* Walking around the cemetary early in the afternoon, waiting for more of the family to show up, I watched the blooming cherry blossoms and the airborne creatures -- the flies and a butterfly -- and appreciated the almost-spring almost-warmth. It was a gentle way to start getting into the right head-space for the day. (And, you won't be surprised to hear, I think that at the time I was a little worked up over something I didn't need to be worked up over. Oh, well. And no, I'm not going to explain that further.) It's a cliche because it's true: the world has many ways of reminding you that life goes on, all over the place. To have a memorial on a day when the world's coming back to life: that's a good time to have it.

* We were very lucky to find caretakers for Bob and Dorothy back in the late '90s who became friends as well as caretakers. Bob and Dorothy lived in a house in Far SE Portland (after a transition period with other care places that turned out to be bad, so we got them out of there quickly). One of their caretakers, Eliza, attended the memorial. She spoke, and spoke well; she also got mentioned more than once by people giving thanks for the work she did.

It boggles my mind, the need to be there 24 hours a day for people who are likely to need help at any time...and Eliza and her family do that for several people at a time. And do it wonderfully well. We're blessed to know her and her family. Dorothy and Bob liked them, too.

* You should know this: Dorothy was always a good eater. My family figures one of the reasons she liked Birgitte, my cousin Rob's Danish wife, is that she could match her in eating well and not ballooning. In the last few years of her and Bob living in their NE Portland home, Dorothy cooked plenty of food for Birgitte whenever she visited. Dorothy had a habit of offering dessert right after dinner, mainly so we could then get the dishes cleaned and out of the way; most of us, even me, usually took convincing. Birgitte had no problem with it.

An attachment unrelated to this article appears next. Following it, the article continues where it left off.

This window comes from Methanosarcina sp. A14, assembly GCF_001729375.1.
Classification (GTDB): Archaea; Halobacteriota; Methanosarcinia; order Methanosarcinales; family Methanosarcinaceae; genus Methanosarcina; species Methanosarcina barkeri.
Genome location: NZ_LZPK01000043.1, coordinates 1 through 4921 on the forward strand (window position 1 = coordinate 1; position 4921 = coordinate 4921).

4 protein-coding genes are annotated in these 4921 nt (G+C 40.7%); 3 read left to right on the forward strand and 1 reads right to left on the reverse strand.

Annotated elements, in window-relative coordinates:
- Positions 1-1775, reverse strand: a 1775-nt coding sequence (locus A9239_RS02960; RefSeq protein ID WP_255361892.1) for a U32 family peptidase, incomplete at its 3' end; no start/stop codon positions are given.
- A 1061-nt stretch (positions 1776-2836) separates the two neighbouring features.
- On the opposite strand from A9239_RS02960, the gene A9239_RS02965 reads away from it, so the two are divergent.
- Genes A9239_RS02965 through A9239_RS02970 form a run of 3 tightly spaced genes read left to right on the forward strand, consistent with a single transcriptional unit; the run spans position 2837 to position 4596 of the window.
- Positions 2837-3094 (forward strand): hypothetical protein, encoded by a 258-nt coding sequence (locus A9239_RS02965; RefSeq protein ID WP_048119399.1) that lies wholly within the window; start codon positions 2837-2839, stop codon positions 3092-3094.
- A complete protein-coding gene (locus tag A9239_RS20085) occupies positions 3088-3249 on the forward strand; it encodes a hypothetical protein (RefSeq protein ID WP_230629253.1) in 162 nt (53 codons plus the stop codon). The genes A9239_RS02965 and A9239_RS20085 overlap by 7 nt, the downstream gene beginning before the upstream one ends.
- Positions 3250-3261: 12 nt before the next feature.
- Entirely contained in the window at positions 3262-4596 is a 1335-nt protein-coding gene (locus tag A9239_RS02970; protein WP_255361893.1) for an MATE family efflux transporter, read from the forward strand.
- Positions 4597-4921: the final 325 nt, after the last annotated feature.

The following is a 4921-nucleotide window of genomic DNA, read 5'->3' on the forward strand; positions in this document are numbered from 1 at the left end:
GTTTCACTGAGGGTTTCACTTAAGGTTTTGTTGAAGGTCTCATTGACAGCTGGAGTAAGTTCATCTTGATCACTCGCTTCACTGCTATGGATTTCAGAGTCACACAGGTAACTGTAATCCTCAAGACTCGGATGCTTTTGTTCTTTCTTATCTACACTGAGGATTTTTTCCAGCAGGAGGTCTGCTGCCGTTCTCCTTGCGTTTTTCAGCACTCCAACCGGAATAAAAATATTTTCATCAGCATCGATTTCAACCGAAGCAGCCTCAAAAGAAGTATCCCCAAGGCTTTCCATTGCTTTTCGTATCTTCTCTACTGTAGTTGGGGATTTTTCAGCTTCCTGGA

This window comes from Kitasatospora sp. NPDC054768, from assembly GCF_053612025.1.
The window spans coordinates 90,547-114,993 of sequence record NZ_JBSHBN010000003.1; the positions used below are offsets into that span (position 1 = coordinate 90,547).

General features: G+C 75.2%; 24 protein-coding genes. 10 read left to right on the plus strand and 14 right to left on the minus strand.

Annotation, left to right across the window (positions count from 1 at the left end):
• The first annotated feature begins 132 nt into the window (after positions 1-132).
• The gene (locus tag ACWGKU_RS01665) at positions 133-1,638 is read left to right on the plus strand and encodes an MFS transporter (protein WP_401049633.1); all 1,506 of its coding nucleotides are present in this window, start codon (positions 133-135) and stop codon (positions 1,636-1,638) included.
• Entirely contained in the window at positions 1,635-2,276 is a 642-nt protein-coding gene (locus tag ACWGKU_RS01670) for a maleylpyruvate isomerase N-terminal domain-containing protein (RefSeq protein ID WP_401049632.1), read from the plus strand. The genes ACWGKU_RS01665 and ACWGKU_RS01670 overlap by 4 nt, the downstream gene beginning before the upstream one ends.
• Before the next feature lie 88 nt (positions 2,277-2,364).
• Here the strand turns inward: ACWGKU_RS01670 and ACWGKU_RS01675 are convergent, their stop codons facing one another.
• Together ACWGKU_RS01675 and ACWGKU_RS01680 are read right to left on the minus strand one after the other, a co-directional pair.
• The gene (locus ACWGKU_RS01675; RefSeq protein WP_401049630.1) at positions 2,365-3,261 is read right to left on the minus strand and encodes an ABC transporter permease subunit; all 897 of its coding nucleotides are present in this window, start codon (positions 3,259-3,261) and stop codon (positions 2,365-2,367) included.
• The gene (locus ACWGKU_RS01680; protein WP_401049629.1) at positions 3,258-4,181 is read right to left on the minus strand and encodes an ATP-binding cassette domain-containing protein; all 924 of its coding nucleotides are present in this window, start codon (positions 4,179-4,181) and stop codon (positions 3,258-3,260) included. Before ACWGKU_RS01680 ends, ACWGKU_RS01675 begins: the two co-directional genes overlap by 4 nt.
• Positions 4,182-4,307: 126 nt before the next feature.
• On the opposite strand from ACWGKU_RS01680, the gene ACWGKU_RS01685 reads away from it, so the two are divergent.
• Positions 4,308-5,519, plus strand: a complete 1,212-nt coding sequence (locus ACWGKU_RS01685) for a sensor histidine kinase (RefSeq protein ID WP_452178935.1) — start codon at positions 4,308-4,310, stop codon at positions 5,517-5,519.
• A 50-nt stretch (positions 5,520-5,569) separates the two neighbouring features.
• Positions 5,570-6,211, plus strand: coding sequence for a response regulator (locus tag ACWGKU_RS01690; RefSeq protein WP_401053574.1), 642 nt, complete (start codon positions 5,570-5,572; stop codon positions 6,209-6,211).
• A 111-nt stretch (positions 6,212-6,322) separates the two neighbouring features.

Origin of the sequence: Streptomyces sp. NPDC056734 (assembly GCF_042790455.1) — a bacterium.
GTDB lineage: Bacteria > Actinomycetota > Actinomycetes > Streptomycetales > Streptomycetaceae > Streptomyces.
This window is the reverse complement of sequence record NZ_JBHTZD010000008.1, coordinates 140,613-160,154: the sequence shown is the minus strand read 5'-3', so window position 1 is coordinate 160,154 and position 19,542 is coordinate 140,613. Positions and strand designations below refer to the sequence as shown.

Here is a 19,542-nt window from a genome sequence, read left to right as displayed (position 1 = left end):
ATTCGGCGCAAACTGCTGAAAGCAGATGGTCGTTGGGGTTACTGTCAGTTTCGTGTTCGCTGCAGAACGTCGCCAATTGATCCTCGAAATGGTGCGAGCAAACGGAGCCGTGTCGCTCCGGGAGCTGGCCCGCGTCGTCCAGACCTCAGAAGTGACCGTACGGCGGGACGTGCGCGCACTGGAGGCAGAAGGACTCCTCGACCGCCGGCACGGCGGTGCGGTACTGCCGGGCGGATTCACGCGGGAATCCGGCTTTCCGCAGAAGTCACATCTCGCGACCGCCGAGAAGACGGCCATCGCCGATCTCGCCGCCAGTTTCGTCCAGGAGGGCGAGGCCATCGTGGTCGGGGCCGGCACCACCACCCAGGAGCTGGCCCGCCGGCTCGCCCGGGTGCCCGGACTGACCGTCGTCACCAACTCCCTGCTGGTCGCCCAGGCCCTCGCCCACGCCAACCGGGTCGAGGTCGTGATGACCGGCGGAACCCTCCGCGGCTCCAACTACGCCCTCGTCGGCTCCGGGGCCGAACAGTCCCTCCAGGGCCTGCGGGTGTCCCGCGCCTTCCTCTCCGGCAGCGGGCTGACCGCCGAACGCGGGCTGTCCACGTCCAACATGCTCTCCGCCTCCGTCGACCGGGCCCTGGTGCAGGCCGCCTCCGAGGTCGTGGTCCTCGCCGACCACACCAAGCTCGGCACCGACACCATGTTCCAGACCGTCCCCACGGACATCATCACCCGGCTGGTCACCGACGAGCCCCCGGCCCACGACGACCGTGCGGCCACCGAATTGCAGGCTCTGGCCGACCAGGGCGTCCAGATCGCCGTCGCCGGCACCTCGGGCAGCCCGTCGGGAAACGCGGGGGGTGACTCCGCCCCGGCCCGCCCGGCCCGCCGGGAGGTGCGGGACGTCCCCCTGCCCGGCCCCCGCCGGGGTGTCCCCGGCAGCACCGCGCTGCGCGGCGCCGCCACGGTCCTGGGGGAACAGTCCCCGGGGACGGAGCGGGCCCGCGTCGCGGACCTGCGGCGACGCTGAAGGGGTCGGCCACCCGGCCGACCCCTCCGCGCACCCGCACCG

* Eloisa -- the 5-month-old who we think kind of looks like Grandma -- was great, very well-behaved and calm and welcoming during all of the events, though of course she was tired by the end of the family dinner. No drama involving her, I'd say...just us fussing over her and enjoying her. Cute kid. And she has good parents. Dorothy never got to meet Eloisa, as I understand it, but Dorothy did get plenty of visiting time with the baby of her caretaker family. So that baby was kind of a great-grandkid by proxy.

* As a gift to people, a former church colleague of hers brought copies, on 4x6 cards, of Dorothy's recipe for Lemon Jello Cake. Many, many people have had this, and love it, including everyone in my family. It's a sweetly tart creation -- Dorothy had a sweet tooth -- that she brought so often to church events that people complained, only half-jokingly, the times she didn't bring it. The recipe combines eggs, lemon Jell-O mix, yellow cake mix, lemon juice, and powdered sugar. It's not the fanciest-looking cake, not by a long shot, but it's tasty; as I said Saturday, "It may not look like much, but it's got it where it counts." (We also believe it tastes better the next day.) Mom, who's made many of these cakes in her life (including two last weekend), was glad to get the card. "I'm going to laminate it," she said.